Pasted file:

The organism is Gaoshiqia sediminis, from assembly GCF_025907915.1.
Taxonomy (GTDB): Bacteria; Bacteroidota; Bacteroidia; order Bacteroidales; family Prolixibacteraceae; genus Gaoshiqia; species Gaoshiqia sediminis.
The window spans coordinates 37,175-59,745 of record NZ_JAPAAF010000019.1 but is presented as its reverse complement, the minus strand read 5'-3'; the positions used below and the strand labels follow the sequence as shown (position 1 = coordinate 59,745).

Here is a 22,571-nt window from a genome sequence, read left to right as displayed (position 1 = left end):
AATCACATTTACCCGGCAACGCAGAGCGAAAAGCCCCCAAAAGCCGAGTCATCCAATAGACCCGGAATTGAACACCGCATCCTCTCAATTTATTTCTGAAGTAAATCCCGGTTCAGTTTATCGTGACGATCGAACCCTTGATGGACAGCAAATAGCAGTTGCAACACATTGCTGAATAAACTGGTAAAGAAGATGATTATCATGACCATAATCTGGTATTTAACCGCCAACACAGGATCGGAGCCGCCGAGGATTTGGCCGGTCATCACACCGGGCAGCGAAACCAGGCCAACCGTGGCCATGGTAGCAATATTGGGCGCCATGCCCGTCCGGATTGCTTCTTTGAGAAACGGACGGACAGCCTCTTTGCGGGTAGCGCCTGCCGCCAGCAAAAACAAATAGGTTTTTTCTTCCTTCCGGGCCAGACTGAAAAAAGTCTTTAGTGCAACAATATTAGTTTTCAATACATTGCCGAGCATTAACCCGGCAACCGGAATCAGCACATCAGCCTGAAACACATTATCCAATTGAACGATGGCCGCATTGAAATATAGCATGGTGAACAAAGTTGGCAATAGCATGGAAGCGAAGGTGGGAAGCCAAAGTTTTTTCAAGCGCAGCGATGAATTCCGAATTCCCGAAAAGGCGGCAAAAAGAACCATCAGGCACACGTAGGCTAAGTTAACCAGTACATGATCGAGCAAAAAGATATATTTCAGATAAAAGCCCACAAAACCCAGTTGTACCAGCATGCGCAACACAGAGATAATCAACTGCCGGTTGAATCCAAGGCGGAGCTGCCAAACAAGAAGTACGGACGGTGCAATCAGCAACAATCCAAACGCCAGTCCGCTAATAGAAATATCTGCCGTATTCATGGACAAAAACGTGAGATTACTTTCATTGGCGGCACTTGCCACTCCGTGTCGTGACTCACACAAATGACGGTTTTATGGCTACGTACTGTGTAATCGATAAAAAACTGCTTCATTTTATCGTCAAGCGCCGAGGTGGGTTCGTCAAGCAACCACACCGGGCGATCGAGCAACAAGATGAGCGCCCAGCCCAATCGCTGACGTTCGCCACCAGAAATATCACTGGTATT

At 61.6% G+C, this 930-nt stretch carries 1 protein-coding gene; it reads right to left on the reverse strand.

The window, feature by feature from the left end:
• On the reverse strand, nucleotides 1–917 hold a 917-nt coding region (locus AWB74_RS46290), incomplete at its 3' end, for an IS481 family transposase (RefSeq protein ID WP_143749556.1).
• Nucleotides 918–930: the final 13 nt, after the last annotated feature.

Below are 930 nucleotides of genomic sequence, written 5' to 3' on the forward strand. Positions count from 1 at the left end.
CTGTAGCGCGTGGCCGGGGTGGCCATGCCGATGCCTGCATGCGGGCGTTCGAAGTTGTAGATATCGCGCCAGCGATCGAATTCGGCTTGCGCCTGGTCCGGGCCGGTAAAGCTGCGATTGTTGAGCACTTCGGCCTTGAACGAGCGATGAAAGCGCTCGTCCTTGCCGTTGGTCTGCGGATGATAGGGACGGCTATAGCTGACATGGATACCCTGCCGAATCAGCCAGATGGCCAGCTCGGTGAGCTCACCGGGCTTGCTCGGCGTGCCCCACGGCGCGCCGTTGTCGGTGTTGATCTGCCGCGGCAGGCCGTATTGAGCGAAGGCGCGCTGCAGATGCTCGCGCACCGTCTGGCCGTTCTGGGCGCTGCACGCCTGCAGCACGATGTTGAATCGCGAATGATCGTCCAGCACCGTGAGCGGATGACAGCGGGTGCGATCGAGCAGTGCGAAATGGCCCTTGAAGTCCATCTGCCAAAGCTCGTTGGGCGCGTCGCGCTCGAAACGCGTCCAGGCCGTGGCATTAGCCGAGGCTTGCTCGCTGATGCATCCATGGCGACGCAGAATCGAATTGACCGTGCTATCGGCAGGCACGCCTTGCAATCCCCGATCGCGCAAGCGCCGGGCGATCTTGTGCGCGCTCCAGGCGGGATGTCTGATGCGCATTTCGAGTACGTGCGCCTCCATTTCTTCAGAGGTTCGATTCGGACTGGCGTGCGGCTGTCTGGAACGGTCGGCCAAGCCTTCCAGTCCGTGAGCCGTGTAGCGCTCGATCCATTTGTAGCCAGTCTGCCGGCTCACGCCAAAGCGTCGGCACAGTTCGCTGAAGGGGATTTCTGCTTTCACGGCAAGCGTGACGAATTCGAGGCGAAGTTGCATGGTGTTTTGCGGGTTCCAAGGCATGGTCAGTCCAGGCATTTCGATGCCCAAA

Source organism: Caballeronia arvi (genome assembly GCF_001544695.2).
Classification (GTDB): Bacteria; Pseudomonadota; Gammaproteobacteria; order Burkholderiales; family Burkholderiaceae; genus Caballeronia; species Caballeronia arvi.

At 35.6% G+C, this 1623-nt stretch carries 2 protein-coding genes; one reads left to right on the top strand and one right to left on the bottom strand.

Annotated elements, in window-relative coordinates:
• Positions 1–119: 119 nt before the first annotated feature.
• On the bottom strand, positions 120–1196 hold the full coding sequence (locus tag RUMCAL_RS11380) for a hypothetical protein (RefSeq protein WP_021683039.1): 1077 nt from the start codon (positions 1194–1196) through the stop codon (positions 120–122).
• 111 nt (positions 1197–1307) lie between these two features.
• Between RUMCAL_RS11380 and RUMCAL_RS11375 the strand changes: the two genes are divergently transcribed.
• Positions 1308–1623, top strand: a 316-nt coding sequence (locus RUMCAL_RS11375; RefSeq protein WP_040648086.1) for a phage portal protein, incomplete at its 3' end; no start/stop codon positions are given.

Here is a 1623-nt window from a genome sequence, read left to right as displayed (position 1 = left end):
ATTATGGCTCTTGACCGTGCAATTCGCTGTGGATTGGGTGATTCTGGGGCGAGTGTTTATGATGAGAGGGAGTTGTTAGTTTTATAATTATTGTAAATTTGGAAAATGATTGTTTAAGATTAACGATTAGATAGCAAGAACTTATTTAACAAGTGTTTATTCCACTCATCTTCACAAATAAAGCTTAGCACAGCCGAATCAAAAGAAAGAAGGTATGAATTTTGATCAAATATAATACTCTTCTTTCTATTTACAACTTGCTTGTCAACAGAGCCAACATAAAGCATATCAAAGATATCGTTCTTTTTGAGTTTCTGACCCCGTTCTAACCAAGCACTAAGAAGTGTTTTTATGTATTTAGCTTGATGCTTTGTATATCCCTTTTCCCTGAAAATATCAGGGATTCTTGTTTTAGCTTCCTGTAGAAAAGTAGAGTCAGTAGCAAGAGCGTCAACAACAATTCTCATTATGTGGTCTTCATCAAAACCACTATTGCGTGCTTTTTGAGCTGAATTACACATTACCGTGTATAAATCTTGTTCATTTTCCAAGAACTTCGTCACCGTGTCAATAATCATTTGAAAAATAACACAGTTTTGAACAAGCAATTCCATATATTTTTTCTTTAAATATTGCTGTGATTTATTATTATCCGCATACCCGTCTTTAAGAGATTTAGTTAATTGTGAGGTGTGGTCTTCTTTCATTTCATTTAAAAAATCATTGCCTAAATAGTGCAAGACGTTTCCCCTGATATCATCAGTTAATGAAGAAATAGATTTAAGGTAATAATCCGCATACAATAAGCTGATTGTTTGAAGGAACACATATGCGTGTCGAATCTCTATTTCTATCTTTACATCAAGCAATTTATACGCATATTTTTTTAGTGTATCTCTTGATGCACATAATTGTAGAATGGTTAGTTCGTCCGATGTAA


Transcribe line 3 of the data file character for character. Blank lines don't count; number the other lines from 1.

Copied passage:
The window spans coordinates 37,175-59,745 of record NZ_JAPAAF010000019.1 but is presented as its reverse complement, the minus strand read 5'-3'; the positions used below and the strand labels follow the sequence as shown (position 1 = coordinate 59,745).